[Part 1]

Emerging Technologies: What’s the story?

pic borrowed from maltatimes.com

Deepak Chopra defines social media as the extension of our brains. He believes that we are all creating and contributing to the collective unconsciousness, or global brain, every time we Tweet, Facebook, and share online.

It is an exciting thought and a digital extension of the sentiment expressed by personal development author Jim Rohn when he said: You are the average of the five people you spend the most time with.

With social media, it is so easy to pick five inspirational voices with which to create new neural pathways in your own brain. With our portable devices, these people can be with you wherever you go, ready with a wise word anytime you want to think something different. And you can be the inspirational voice in someone else’s brain.

And yet! Sunday, was International Friendship day. Some twitter users marked the occasion by having a day of #twittersilence. The tag and silence was used as a protest against the online abuse certain high-profile women have been subjected to on twitter. Other users felt that by having 24 hours silence, the trolls would win, so they carried on tweeting using #shoutingback or #inspiringwomen tags.

Online abuse and web-based hate crime is the dark side of social media and indeed, of humanity. In the Guardian, Police Chief Andy Trotter called on social media companies to crack down on crimes committed on their platforms, saying they have the ingenuity to come up with solutions.

Trotter’s solution is a good one. Social media platforms could automatically police online hatred. It is common enough in the workplace to bounce back email when it contains unacceptable words. Couldn’t social media do the same and train users to be kinder to each other?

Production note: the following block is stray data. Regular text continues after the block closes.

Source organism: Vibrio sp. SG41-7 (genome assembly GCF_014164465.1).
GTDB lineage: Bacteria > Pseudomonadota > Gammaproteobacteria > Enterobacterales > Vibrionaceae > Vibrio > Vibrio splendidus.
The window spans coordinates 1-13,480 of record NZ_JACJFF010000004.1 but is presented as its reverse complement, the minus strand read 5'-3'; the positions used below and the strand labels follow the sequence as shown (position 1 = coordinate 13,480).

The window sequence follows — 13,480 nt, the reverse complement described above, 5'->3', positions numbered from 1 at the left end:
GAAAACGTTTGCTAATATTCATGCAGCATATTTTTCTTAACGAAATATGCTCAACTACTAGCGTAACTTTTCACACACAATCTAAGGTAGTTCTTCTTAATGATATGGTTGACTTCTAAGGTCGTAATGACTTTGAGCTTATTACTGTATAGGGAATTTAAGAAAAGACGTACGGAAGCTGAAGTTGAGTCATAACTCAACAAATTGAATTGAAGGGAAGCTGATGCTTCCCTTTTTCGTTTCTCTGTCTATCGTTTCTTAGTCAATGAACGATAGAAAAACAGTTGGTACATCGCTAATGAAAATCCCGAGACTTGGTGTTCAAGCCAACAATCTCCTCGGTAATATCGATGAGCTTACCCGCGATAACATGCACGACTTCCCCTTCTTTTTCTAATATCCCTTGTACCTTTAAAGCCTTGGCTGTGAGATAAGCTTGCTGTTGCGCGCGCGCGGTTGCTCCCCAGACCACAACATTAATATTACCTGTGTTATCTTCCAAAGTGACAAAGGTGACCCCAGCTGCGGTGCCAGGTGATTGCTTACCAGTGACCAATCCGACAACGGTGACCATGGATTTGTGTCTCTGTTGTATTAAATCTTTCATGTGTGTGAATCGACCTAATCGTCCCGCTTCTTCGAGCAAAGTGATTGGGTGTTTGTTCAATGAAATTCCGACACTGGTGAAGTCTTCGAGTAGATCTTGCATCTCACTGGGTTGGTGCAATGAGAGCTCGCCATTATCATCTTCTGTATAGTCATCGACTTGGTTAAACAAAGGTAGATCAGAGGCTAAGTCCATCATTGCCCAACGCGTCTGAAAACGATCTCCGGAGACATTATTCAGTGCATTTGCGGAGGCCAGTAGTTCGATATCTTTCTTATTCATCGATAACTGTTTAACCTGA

After all, uses who engage in this sort of behaviour are breaking the law. Do users need to be educated about the legalities of using social media? Attacks on individuals such as politicians and celebrities have long been common, even applauded in traditional broadcast media, so the line between ‘righteous’ commentary and plain old abuse has been blurry for a while.

In June, the Daily Mail published an article claiming that Hilaria Baldwin was tweeting during James Gandolfini’s funeral. The Guardian has a full outline of the events here.

The first question when looking at this ‘news’ item has to be: What’s the story? Is it news to report someone’s tweets with an intent to criticise? Wasn’t there enough news that day already? The funeral of a great actor, the continuing crisis in Syria, the violence in Egypt.

With everyone now having the tools to delivers ‘news’ and provide commentary, a lot of it doesn’t go through the standard filters of veracity, ethics, and media law that used to happen when newspapers and trained journalists did all the publishing. Even before the change in the broadcast landscape there was a thirst for celebrity news, which was gradually changing from admiration to criticism.

Is this a good use of our global brain? Chopra believes that we should form a community of humanity so that we can use social media as a tool to spread love, wisdom, and positive transformation rather than hatred and abuse. It is easy to criticise but hard to provide solutions.

We are all capable of wielding great power for good and for bad with the social media tools we have at hand. As Peter Parker‘s Uncle Ben said, mangling up a bit of Voltaire as Peter Parker got used to his spidey-powers:

With great power comes great responsibility.

We must teach ourselves to take responsibility for our actions and our words and think carefully about the effect they have on other people. If we created an environment where everyone felt valued and heard, perhaps the need to attack others online or in print would diminish. And in that space who knows what we could achieve?